against users identified only by their
Internet protocol addresses. RIAA is
subpoenaing the University for the
names of the students under its network.
"We are waiting to receive them,"
Assistant General Counsel Jack Bernard
said, who added that the subpoenas will
most likely come within the week.
The University has already notified
those who may receive subpoenas.
Bernard said about nine students will be
subpoenaed.
If the subpoenas are "substantively
and procedurally valid," the University
will follow the law and release the
names of the individuals, Bernard said.
Subpoenas compel their recipients to
release important information for an

intended trial.
ably filed suit
information is
"These arei
refuse," Berna
The Univer
poenas unless
release inform
nas pass legal
The sued st
court or likely
ments can var
legal challeng
costs. But RI
Lamy said th
$3,000. Thisa
upon how man
Recently, th
RIAA had to]
had previous
Whether or no
cedure will aff
will release th
But Lamys
Philadelphia,
majority of its
The 532 tar
average 837
who face pot
large number
and sharing e
is illegal.

Job market
little promi

Since RIAA has presum- "We want to be fair and reasonable.
t against these users, that The intent here is not to make money,
the student's name. nor is the intent to win a lawsuit, Lamy
very difficult subpoenas to said. "The goal is simply to send a mes-
rd said. sage of deterrence, that this activity is
sity always disputes sub- illegal, that it can have consequences
they are valid and will not (and) that if digital music is what you
nation unless the subpoe- want, turn to the great legal alternatives
muster, Bernard said: that are available," he added.
udents could either go to Students can take precautions to avoid
settle out of court. Settle- participating in illegal activity. File-shar-
y in size, especially since ing programs like Kazaa have an option
es have increased RIAA's to disable the uploading of files. But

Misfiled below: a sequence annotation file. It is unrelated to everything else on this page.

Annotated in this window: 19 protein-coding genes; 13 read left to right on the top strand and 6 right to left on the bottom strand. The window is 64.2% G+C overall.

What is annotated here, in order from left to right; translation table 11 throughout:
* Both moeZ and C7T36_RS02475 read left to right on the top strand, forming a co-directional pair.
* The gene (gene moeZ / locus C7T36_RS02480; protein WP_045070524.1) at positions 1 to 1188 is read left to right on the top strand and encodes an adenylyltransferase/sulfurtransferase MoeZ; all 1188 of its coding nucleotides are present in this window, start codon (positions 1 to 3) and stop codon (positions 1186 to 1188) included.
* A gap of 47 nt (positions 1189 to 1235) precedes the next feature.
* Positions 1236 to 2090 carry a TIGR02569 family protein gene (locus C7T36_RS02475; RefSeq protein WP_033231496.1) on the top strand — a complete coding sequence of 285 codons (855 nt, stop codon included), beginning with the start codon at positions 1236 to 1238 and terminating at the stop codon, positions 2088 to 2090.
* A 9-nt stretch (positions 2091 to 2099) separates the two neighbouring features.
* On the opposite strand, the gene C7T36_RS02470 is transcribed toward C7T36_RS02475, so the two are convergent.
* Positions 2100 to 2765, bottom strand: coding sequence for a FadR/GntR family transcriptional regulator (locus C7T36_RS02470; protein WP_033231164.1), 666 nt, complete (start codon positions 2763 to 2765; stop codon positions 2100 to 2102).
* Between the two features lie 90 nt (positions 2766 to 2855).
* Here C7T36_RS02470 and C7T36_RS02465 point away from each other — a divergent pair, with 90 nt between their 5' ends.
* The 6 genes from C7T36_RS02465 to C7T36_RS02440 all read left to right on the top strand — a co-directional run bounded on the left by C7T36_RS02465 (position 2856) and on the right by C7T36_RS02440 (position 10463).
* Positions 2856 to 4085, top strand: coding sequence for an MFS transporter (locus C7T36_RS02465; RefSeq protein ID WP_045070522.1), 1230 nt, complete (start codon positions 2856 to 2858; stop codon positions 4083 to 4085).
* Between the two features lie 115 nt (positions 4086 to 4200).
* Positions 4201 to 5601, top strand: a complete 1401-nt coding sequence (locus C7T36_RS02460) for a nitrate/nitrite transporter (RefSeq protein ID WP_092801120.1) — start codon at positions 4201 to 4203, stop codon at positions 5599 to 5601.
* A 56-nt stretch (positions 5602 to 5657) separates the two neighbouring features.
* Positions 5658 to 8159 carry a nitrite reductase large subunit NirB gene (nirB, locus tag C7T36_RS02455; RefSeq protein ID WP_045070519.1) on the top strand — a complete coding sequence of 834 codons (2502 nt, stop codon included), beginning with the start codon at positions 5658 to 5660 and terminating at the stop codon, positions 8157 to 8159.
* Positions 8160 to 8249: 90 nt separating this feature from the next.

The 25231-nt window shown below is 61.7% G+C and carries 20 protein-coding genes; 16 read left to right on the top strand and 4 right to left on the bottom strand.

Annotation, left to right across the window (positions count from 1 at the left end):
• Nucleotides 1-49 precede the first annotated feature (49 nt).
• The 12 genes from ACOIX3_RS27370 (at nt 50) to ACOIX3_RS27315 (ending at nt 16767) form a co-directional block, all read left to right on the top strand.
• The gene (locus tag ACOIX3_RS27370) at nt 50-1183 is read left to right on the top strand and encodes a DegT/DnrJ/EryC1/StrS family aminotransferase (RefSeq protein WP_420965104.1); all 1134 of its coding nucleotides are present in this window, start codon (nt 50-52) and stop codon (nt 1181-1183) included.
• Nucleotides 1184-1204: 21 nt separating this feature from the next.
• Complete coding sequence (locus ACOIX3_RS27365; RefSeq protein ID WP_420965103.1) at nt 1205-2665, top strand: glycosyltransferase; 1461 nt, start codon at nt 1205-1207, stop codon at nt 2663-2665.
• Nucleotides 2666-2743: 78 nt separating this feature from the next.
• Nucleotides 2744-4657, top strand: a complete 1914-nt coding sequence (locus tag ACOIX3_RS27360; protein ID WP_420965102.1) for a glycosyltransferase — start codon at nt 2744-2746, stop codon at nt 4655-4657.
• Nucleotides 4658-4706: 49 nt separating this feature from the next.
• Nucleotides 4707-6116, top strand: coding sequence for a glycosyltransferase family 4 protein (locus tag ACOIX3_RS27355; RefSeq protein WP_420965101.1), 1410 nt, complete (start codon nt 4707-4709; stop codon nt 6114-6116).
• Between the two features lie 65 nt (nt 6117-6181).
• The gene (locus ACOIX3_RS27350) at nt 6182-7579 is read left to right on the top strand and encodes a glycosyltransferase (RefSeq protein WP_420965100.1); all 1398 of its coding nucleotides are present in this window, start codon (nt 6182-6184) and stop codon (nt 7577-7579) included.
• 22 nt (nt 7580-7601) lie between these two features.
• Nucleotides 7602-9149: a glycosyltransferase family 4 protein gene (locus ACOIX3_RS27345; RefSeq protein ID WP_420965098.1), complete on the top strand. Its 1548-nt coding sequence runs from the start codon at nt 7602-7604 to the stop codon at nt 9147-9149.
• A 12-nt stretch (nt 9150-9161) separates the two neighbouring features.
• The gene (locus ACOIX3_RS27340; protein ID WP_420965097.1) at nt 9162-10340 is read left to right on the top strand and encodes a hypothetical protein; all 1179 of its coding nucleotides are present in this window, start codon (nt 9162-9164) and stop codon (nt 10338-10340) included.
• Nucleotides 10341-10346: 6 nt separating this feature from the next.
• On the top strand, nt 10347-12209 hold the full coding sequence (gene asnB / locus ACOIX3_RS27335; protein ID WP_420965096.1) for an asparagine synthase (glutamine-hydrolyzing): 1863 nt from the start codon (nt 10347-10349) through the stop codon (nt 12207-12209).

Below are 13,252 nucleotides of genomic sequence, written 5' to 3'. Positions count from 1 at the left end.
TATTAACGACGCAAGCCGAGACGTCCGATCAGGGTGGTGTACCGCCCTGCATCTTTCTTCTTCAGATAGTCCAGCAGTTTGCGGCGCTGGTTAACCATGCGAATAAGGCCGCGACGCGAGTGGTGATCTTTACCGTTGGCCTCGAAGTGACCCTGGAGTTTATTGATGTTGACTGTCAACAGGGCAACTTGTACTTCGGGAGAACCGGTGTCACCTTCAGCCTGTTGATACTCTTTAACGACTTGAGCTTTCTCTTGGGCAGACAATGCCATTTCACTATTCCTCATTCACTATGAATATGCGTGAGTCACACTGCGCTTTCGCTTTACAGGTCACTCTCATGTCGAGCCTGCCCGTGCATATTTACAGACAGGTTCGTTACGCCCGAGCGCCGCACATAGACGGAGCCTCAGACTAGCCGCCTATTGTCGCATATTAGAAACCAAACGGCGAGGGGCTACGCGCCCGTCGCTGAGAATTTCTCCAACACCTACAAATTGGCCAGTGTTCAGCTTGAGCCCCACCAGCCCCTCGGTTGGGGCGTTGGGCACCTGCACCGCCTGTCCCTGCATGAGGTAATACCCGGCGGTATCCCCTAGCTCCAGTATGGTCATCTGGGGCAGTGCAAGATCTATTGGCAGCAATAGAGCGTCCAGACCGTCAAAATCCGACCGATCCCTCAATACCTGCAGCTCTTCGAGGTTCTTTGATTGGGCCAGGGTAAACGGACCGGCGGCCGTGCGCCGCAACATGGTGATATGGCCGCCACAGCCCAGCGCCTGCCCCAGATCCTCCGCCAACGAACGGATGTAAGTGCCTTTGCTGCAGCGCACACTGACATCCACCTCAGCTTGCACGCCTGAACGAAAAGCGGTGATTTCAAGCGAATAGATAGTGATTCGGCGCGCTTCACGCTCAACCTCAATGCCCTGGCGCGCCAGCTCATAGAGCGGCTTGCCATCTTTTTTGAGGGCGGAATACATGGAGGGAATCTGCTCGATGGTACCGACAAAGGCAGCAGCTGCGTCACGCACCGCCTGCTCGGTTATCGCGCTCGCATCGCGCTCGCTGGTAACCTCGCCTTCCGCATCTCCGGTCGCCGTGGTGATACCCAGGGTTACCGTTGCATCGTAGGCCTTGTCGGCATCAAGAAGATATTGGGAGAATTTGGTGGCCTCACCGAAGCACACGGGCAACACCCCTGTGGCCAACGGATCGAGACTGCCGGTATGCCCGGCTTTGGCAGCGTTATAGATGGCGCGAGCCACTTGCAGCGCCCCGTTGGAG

AA spokesman Jonathan many students, administration officials
ie average settlement is say, are not aware of this option.
amount is also contingent RIAA uses a simple technology
ny files a student shared. called webcrawler to scan IP addresses
ie federal court ruled that for copyrighted material, but if a student
file its suits individually. It is not sharing or uploading files, then
ly filed collective suits. RIAA cannot view the material on a
t RIAA followed this pro- person's computer.
Fect whether the University Sharing files online can be legal as
e students' names. long as the material is not copyrighted,
said this ruling, issued in but most files are copyrighted.
did not affect the vast Administration officials said they will
lawsuits. strive to protect the rights of its students,
rgeted users uploaded on but it must do what is legal.
songs. Most individuals "We will of course comply with
tential lawsuits share a the law," Associate Provost James
of files, but downloading Hilton said. "Violation of copyright
ven one copyrighted file laws is a violation of our own com
puting policies."
growth shows
se for seniors
said. ing an increase from 3 to 8 percent for
ely, students' frustrations graduates with bachelor's degrees.
n't be relieved anytime But both reports also stress that the
ng to recent studies, this number of jobs available still cannot
ting seniors can expect accommodate the higher number of
r job prospects than last job searchers holding college degrees.
mpanies are slowly hiring Economics Prof. Matthew Shapiro
graduates. said while the economy has gained
e these increases in hir- ground, job growth is still too sluggish
ts and experts also warn to warrant any significant change in
niors they will still strug- the job market. "Most forecasts have
obs as they see no easy shown that this year's prospects are
head in today's tough job better, but it will still take some time
for people to be absorbed into the job
s focused on college hir- market,"he said.
and 2004 predicted Shapiro said the job market will still,
hiring of college gradu- be challenging for seniors not only
because the increase in hiring still isn't
by National Association great enough, but also because of
nd Employers study fore- strong competition. "In addition to
percent rise in college competing with other new college
ng from last year, while graduates, they will have to compete